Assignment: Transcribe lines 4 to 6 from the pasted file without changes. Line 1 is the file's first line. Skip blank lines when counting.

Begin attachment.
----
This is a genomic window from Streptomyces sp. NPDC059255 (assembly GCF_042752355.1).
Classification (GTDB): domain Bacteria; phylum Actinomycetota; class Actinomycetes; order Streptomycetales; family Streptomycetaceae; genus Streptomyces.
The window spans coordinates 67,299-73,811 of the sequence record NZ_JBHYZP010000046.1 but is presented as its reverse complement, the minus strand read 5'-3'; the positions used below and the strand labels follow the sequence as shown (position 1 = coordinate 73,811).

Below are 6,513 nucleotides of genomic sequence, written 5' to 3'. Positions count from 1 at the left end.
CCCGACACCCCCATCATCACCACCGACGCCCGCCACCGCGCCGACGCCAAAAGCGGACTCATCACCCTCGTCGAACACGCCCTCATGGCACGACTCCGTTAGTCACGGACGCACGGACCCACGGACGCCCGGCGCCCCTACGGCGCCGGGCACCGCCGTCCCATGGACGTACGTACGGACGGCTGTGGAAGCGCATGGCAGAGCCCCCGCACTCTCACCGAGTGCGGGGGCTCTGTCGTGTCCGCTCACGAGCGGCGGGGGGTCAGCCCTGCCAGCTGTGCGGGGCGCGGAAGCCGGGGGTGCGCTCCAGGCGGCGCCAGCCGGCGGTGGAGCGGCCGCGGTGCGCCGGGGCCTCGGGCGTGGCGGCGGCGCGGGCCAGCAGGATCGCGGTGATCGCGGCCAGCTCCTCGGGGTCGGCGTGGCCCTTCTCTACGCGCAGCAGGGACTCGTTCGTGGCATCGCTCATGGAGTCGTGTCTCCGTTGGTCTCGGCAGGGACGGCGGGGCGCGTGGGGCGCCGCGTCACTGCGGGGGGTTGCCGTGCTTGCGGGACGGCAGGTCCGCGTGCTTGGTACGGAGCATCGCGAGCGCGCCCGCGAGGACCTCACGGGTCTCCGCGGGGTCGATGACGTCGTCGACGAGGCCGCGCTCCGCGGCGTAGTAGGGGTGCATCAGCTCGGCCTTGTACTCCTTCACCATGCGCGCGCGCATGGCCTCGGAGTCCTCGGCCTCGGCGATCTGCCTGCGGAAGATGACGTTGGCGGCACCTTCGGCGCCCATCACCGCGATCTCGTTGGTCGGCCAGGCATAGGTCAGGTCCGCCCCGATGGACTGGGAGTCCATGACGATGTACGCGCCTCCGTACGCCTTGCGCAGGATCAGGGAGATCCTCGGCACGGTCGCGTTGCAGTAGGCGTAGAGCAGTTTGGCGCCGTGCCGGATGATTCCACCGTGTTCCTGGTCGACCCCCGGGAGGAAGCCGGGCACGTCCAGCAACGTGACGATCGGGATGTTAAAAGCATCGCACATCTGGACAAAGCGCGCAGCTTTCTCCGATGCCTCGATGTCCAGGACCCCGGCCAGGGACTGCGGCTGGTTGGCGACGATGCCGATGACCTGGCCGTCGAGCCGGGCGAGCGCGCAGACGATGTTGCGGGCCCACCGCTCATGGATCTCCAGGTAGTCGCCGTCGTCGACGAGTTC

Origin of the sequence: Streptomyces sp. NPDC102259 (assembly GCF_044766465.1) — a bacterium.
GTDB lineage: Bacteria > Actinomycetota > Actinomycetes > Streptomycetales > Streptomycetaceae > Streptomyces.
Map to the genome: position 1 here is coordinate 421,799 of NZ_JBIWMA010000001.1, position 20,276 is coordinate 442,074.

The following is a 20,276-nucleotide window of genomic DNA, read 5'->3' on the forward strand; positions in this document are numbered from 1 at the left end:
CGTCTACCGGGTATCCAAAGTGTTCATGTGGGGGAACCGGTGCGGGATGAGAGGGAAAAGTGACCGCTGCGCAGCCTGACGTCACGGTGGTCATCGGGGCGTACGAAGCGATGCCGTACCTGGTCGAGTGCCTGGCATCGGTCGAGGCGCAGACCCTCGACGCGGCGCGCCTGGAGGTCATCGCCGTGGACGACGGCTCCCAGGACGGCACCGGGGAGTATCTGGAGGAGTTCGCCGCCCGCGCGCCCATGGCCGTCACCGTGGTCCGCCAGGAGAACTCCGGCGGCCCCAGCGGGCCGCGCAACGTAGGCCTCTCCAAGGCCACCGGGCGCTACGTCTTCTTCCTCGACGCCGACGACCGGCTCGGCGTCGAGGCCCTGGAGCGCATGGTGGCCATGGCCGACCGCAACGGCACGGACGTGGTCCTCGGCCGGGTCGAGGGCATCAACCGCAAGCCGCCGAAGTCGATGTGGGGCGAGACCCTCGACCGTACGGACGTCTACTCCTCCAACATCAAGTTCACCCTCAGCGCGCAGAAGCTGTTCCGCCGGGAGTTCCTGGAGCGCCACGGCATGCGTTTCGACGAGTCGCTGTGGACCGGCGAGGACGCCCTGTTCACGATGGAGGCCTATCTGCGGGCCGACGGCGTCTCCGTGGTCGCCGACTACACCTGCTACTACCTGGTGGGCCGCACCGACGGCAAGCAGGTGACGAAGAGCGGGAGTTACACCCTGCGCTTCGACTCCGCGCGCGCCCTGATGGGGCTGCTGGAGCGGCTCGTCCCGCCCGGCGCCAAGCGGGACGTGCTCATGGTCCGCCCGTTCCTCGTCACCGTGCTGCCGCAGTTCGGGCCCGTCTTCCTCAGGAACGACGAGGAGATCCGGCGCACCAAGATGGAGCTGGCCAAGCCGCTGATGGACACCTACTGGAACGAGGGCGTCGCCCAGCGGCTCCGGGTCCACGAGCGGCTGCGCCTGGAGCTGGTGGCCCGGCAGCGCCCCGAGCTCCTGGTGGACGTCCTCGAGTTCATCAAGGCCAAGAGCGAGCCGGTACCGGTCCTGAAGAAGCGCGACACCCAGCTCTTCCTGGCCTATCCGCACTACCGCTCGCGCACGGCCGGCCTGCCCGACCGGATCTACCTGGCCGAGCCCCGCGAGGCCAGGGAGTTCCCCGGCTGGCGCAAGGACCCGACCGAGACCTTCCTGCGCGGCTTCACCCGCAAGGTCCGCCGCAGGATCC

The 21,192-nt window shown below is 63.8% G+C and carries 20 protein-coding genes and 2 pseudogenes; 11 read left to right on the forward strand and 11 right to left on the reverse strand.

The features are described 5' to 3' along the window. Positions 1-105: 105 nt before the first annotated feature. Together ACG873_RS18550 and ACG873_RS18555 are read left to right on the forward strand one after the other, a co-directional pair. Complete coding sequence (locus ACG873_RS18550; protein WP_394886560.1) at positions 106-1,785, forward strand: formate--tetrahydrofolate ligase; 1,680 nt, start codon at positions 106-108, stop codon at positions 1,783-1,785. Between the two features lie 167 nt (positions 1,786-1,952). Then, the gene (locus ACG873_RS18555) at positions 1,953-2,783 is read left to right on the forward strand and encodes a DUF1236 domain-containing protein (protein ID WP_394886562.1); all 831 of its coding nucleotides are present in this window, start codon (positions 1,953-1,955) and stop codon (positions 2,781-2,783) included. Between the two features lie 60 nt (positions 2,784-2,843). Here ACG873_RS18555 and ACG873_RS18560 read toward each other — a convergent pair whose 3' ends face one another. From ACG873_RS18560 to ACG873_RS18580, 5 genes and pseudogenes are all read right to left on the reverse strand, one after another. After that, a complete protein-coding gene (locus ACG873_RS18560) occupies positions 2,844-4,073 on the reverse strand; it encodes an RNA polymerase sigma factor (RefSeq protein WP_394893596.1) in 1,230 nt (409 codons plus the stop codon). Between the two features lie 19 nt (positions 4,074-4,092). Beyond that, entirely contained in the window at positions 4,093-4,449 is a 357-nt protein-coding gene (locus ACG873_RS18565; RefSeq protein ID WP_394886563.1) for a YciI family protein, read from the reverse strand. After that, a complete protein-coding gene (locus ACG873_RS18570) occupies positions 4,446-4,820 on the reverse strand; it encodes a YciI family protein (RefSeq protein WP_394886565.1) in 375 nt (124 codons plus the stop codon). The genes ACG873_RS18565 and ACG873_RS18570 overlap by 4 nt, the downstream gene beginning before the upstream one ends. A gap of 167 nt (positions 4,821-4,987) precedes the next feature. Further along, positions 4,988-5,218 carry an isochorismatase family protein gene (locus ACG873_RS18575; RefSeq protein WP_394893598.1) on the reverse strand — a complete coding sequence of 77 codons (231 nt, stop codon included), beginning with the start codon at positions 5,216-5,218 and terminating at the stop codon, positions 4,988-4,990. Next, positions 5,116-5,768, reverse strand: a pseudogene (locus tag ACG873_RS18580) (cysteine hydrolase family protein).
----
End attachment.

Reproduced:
Below are 6,513 nucleotides of genomic sequence, written 5' to 3'. Positions count from 1 at the left end.
CCCGACACCCCCATCATCACCACCGACGCCCGCCACCGCGCCGACGCCAAAAGCGGACTCATCACCCTCGTCGAACACGCCCTCATGGCACGACTCCGTTAGTCACGGACGCACGGACCCACGGACGCCCGGCGCCCCTACGGCGCCGGGCACCGCCGTCCCATGGACGTACGTACGGACGGCTGTGGAAGCGCATGGCAGAGCCCCCGCACTCTCACCGAGTGCGGGGGCTCTGTCGTGTCCGCTCACGAGCGGCGGGGGGTCAGCCCTGCCAGCTGTGCGGGGCGCGGAAGCCGGGGGTGCGCTCCAGGCGGCGCCAGCCGGCGGTGGAGCGGCCGCGGTGCGCCGGGGCCTCGGGCGTGGCGGCGGCGCGGGCCAGCAGGATCGCGGTGATCGCGGCCAGCTCCTCGGGGTCGGCGTGGCCCTTCTCTACGCGCAGCAGGGACTCGTTCGTGGCATCGCTCATGGAGTCGTGTCTCCGTTGGTCTCGGCAGGGACGGCGGGGCGCGTGGGGCGCCGCGTCACTGCGGGGGGTTGCCGTGCTTGCGGGACGGCAGGTCCGCGTGCTTGGTACGGAGCATCGCGAGCGCGCCCGCGAGGACCTCACGGGTCTCCGCGGGGTCGATGACGTCGTCGACGAGGCCGCGCTCCGCGGCGTAGTAGGGGTGCATCAGCTCGGCCTTGTACTCCTTCACCATGCGCGCGCGCATGGCCTCGGAGTCCTCGGCCTCGGCGATCTGCCTGCGGAAGATGACGTTGGCGGCACCTTCGGCGCCCATCACCGCGATCTCGTTGGTCGGCCAGGCATAGGTCAGGTCCGCCCCGATGGACTGGGAGTCCATGACGATGTACGCGCCTCCGTACGCCTTGCGCAGGATCAGGGAGATCCTCGGCACGGTCGCGTTGCAGTAGGCGTAGAGCAGTTTGGCGCCGTGCCGGATGATTCCACCGTGTTCCTGGTCGACCCCCGGGAGGAAGCCGGGCACGTCCAGCAACGTGACGATCGGGATGTTAAAAGCATCGCACATCTGGACAAAGCGCGCAGCTTTCTCCGATGCCTCGATGTCCAGGACCCCGGCCAGGGACTGCGGCTGGTTGGCGACGATGCCGATGACCTGGCCGTCGAGCCGGGCGAGCGCGCAGACGATGTTGCGGGCCCACCGCTCATGGATCTCCAGGTAGTCGCCGTCGTCGACGAGTTC

Origin of the sequence: Streptomyces sp. NPDC102259 (assembly GCF_044766465.1) — a bacterium.